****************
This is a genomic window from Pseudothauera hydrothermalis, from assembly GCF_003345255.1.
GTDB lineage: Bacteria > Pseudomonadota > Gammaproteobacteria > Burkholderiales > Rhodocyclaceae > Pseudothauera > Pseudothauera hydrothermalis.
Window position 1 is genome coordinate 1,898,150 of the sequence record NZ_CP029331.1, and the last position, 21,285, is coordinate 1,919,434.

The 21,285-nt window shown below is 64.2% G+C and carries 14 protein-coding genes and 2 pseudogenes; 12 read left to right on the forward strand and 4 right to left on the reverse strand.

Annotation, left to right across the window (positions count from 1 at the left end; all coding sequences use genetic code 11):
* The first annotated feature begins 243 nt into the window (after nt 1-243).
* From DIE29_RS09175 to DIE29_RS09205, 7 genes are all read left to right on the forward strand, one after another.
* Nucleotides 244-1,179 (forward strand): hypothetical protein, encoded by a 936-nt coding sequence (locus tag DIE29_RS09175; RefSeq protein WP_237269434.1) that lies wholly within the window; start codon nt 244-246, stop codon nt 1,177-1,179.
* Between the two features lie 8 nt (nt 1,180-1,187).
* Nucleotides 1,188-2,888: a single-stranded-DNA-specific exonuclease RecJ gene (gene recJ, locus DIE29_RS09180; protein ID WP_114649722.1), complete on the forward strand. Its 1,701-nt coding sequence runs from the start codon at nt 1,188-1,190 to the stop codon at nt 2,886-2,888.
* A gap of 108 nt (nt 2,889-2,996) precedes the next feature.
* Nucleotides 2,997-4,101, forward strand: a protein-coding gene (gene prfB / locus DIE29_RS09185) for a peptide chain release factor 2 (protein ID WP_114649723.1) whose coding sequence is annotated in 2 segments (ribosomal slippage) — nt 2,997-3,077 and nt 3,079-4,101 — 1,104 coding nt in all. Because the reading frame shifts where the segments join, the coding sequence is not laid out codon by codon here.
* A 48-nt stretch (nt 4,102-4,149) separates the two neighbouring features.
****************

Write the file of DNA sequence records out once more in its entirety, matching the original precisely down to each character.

This is a genomic window from Pseudothauera hydrothermalis, from assembly GCF_003345255.1.
GTDB lineage: Bacteria > Pseudomonadota > Gammaproteobacteria > Burkholderiales > Rhodocyclaceae > Pseudothauera > Pseudothauera hydrothermalis.
Window position 1 is genome coordinate 1,898,150 of the sequence record NZ_CP029331.1, and the last position, 21,285, is coordinate 1,919,434.

The 21,285-nt window shown below is 64.2% G+C and carries 14 protein-coding genes and 2 pseudogenes; 12 read left to right on the forward strand and 4 right to left on the reverse strand.

Annotation, left to right across the window (positions count from 1 at the left end; all coding sequences use genetic code 11):
* The first annotated feature begins 243 nt into the window (after nt 1-243).
* From DIE29_RS09175 to DIE29_RS09205, 7 genes are all read left to right on the forward strand, one after another.
* Nucleotides 244-1,179 (forward strand): hypothetical protein, encoded by a 936-nt coding sequence (locus tag DIE29_RS09175; RefSeq protein WP_237269434.1) that lies wholly within the window; start codon nt 244-246, stop codon nt 1,177-1,179.
* Between the two features lie 8 nt (nt 1,180-1,187).
* Nucleotides 1,188-2,888: a single-stranded-DNA-specific exonuclease RecJ gene (gene recJ, locus DIE29_RS09180; protein ID WP_114649722.1), complete on the forward strand. Its 1,701-nt coding sequence runs from the start codon at nt 1,188-1,190 to the stop codon at nt 2,886-2,888.
* A gap of 108 nt (nt 2,889-2,996) precedes the next feature.
* Nucleotides 2,997-4,101, forward strand: a protein-coding gene (gene prfB / locus DIE29_RS09185) for a peptide chain release factor 2 (protein ID WP_114649723.1) whose coding sequence is annotated in 2 segments (ribosomal slippage) — nt 2,997-3,077 and nt 3,079-4,101 — 1,104 coding nt in all. Because the reading frame shifts where the segments join, the coding sequence is not laid out codon by codon here.
* A 48-nt stretch (nt 4,102-4,149) separates the two neighbouring features.